Thomas Jefferson is known for many great feats, but one of his lesser-known inventions was the wheel cipher. This incredibly complex system used 26 wheels with each of the 26 letters of the alphabet randomly arranged around them. A code word would be developed that would correspond with the position of the wheels, and once the rows of wheels were correctly placed — the message would reveal itself.
A Quick Shift
The onset of the World Wars forced encryption practices to ramp up their complexities, and new forms of encryption were developed around the globe. Some of these include:
- Trench Codes
- Chocktaw Codetalkers
- Germany’s Enigma
- Japan’s PURPLE
- Navajo Codetalkers
Each of these various encryption methods and styles had their time to shine, and while they were all extraordinarily complicated — many were broken with the exception of the Chocktaw and Navajo codes. However, the breaking of the Enigma code and Alan Turning were major springboards for both modern computing and encryption.
Modern Data Encryption & Medical Records
With the advent of the digital age, a new way to protect sensitive information was needed — and it took pages straight from its cryptography history playbook. While old systems used gears and other devices for mechanical encryption, now everything is computerized.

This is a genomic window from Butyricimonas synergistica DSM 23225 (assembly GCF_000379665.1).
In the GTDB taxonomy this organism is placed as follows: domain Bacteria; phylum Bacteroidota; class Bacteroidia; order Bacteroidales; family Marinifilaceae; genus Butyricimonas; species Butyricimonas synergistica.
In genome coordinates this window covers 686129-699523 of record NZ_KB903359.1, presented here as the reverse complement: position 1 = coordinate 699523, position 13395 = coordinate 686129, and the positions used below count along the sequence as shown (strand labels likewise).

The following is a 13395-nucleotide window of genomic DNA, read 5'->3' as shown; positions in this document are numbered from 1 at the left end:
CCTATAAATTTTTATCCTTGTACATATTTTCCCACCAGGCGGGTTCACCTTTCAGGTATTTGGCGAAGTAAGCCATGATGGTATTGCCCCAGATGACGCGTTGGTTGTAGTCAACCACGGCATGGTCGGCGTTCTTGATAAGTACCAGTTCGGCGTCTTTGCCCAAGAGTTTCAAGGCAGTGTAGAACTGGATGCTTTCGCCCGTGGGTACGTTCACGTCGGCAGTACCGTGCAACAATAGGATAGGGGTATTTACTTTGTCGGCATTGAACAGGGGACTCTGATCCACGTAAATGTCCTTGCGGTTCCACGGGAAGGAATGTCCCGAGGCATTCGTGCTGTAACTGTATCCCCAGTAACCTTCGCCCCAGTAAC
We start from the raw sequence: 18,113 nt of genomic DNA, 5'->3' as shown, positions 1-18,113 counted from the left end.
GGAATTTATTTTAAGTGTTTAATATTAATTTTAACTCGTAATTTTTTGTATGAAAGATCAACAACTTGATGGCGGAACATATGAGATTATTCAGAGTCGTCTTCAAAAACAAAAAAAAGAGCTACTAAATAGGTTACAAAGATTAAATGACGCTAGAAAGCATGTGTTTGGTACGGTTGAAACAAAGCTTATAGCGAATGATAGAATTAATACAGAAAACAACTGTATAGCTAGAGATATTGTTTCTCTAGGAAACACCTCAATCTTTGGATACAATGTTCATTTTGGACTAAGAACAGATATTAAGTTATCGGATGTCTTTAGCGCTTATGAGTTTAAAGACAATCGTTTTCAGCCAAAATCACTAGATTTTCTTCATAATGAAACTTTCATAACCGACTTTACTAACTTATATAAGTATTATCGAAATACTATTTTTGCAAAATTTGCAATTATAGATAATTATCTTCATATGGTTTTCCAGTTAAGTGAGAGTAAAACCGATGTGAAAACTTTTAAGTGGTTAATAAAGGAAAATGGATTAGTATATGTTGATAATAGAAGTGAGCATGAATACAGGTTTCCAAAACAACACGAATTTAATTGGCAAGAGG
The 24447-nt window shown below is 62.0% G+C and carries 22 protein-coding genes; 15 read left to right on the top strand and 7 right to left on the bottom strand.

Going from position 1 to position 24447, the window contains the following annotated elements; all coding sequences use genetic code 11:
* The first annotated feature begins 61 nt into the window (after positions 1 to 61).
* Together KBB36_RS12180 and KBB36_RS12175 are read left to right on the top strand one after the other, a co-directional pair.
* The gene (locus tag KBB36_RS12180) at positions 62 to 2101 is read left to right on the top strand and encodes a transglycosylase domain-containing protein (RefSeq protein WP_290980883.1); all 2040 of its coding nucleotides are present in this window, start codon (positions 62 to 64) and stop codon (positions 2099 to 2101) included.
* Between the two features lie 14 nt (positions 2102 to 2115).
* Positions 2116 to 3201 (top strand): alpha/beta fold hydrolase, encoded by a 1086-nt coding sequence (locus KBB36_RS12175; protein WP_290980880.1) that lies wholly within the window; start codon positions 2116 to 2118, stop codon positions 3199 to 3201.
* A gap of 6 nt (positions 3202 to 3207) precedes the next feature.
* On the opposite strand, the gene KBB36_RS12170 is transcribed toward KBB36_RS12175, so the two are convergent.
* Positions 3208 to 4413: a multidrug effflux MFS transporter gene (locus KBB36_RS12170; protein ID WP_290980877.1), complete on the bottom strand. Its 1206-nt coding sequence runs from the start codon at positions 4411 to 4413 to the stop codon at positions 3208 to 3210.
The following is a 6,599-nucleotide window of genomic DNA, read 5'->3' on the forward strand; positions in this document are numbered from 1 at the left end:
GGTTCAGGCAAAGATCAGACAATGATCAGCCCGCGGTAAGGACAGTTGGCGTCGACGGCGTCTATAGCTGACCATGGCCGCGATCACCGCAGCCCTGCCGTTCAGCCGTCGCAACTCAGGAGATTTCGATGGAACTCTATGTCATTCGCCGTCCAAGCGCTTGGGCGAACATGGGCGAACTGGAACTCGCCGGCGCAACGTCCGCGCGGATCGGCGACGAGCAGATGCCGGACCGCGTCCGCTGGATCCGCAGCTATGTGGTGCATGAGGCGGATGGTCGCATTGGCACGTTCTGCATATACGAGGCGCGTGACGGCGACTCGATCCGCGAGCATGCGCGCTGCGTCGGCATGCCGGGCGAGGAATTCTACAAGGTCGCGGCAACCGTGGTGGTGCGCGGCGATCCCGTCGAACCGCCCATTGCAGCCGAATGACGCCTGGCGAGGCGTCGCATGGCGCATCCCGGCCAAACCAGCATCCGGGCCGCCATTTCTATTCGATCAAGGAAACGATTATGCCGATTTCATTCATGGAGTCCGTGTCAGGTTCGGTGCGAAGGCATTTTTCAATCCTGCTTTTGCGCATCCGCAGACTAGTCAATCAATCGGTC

Today, digital information takes advantage of numbers and algorithms to encrypt information and keep data safe. These algorithms scramble information that requires a key to decrypt. These keys take advantage of tools like random number generators or algorithms that mimic the same function. Today, these algorithms and systems have gotten so complex that they create a new key for every single session.
Medical records are filled to the brim with sensitive information. From health records to personal information like Social Security Numbers, medical information is a hotbed for hackers and cyber thieves looking to make a quick profit off of this data goldmine.
The consequences of a medical record breach can be severe, leading to massive fines and penalties and even criminal charges. It’s important for covered entities like insurance companies and healthcare providers to be diligent and hyper-vigilant regarding technical safeguards and data encryption. When data is constantly on the move and medical record retrieval for insurance companies plays such a crucial role in their operations, securing information is not only ethical — but legally required.
Finding the Right Professionals
It shouldn’t come as a shock that encrypting information is no easy task. As times change and technology advances to unfathomable heights, it’s becoming increasingly important for those dealing with sensitive medical records or protected health information to have the right safeguards in place to keep patient’s information safe.
Perhaps the most dangerous place for medical information is in transit. One of the best ways to keep this information protected is through outsourcing your medical record retrieval to professional services that specialize in speed, efficiency, and security. These professionals have incredible knowledge regarding how health care providers use and share electronic health records — and it’s a fantastic resource for law firms and insurance companies around the country.